We also attended the Sonoma-Marin Counties Fair where I saw plenty of fowl at the Poultry Palace, the porkers run in the Pig Races and the Beach Boys perform (minus Brian Wilson) "Help Me Rhonda". All for $15--it was money well spent! After seeing the Pig Races I wondered how had I reached this point in my life without ever having seen a Pig Race?! I highly recommend this fair and Pig Races!

We spent some time on San Francisco Bay in a boat. I appreciated the simplicity of boat living. Fewer rooms to care for and fix up, quiet neighbors. But I sure would miss my garden and I bet Harold would miss me. Okay, maybe he wouldn't but that's still okay.

Sequoia National Park is so majestic with its massive Sequoia trees. Walking among the giants put things into perspective for me. Basically: The trees are huge and I am small but I still need to protect them.

We also visited Moro Rock which has a trail going up its spine for a splendid view of the valley far, far, FAR below. In the photo below, the "bumps" on the rock behind us are people (!). It is simultaneously the most exhilarating and scariest hike in a National Park. Hands down.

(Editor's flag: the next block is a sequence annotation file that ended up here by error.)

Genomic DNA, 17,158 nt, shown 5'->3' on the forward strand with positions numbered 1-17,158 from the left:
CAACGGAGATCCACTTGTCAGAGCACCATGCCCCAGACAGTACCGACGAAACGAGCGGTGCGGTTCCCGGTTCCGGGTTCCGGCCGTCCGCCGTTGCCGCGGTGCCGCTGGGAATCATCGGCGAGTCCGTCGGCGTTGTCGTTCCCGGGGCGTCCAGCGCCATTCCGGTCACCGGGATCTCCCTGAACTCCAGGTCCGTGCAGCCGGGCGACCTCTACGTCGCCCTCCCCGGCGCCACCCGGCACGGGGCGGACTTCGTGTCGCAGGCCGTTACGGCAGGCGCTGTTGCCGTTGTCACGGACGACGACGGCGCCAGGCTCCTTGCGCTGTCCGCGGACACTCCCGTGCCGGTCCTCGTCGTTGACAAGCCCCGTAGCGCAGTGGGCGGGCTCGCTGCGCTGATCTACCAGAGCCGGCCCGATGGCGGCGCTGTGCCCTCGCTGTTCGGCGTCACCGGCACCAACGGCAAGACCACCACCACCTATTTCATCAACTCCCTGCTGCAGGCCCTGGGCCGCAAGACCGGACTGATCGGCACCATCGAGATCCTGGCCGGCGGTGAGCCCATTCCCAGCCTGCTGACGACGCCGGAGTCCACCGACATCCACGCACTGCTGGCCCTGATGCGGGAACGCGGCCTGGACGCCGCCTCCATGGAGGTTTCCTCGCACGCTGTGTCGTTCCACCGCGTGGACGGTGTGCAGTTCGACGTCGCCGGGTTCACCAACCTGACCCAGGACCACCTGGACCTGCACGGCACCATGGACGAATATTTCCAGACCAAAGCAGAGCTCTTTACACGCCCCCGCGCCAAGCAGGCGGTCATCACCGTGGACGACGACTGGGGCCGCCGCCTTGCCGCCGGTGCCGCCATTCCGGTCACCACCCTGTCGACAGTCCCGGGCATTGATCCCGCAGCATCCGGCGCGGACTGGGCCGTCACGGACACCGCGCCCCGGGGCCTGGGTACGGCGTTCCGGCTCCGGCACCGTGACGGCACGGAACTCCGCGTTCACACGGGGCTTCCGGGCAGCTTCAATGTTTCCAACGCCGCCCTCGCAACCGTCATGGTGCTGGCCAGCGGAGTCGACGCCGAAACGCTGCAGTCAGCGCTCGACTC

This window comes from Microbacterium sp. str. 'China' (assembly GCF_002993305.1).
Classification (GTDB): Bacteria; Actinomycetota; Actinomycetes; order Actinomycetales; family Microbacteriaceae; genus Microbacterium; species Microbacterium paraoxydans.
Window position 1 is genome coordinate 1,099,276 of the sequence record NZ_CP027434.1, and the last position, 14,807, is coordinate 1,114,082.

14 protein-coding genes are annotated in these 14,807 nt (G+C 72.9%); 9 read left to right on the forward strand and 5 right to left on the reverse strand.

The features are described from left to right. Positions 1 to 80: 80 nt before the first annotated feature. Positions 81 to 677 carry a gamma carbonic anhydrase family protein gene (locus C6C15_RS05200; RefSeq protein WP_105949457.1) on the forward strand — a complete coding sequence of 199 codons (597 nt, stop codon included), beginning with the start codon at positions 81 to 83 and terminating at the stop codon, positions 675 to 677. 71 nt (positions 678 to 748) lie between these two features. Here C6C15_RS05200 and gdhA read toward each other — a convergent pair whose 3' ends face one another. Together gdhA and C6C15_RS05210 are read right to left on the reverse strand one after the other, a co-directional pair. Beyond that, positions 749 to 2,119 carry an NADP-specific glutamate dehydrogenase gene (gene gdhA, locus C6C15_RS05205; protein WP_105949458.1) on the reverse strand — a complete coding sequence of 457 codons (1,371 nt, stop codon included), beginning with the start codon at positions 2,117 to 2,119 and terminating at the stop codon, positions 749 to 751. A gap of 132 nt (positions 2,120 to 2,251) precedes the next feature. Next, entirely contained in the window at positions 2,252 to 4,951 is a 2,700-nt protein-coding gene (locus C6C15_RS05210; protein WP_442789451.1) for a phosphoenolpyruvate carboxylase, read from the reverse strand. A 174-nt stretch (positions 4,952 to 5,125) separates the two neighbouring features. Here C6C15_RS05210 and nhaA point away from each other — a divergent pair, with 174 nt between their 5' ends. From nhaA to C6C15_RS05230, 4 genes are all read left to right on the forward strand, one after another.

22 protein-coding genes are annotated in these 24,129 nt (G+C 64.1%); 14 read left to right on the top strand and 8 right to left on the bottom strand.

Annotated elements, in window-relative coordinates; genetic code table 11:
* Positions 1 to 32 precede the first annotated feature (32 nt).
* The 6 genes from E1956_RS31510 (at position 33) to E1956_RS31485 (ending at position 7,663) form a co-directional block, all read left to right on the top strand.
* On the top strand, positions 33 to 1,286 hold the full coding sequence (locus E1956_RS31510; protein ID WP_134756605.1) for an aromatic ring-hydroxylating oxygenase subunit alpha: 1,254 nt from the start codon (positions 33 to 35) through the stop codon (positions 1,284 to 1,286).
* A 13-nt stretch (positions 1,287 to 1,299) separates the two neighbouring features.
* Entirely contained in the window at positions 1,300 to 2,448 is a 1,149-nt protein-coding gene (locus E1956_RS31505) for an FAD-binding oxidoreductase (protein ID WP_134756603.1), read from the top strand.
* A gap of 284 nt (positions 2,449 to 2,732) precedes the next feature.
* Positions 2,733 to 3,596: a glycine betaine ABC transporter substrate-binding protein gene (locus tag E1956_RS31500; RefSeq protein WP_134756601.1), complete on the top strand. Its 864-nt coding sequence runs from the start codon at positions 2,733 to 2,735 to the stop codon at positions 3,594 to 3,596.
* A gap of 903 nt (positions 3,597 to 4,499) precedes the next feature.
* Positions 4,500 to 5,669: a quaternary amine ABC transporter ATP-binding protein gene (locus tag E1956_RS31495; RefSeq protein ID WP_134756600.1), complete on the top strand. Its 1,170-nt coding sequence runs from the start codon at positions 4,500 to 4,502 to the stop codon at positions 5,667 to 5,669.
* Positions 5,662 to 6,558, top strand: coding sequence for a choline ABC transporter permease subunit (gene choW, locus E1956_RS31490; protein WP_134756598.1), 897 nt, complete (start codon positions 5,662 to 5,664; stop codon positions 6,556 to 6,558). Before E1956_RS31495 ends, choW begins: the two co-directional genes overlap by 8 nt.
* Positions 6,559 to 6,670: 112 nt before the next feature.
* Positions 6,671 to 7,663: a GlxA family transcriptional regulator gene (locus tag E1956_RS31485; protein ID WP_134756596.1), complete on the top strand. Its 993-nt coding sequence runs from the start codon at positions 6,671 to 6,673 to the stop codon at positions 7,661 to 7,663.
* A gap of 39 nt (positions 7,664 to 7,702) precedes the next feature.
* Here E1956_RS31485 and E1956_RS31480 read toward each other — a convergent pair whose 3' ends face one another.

I even became a tourist in my home city of Los Angeles when I visited the La Brea Tar Pits again. The museum has added an excellent CG movie illustrating life 11,000 years ago in Hollywood for Saber Tooth Tigers, Dire Wolves and Woolly Mammoths. This site remains an active archaeological site and is the world's largest archeological dig site in a large metropolitan area. Who knew?

I also met the skull of a Saber Tooth Tiger up close and personal.

Mr. Wonderful and I had great trips this summer and feel refreshed to start work again on the house. Although... maybe we'll stretch summer out and start the DIY work AFTER Labor Day.

Happy summer to you! What did you do? Where did you go? Tell me where in the comments!

Friday, August 14, 2015

What Happened To You?

“What a great trip,” I said tossing the dirty laundry into the hamper with a bandage on my finger.
“Yes,” Mr. Wonderful said stowing the empty suitcases in the closet.
“I loved seeing the sights.”
“Eating great meals.”
“And laughing with my awesome family and friends.”
“Yes,” he nodded. “…So, let’s get working on the house again.”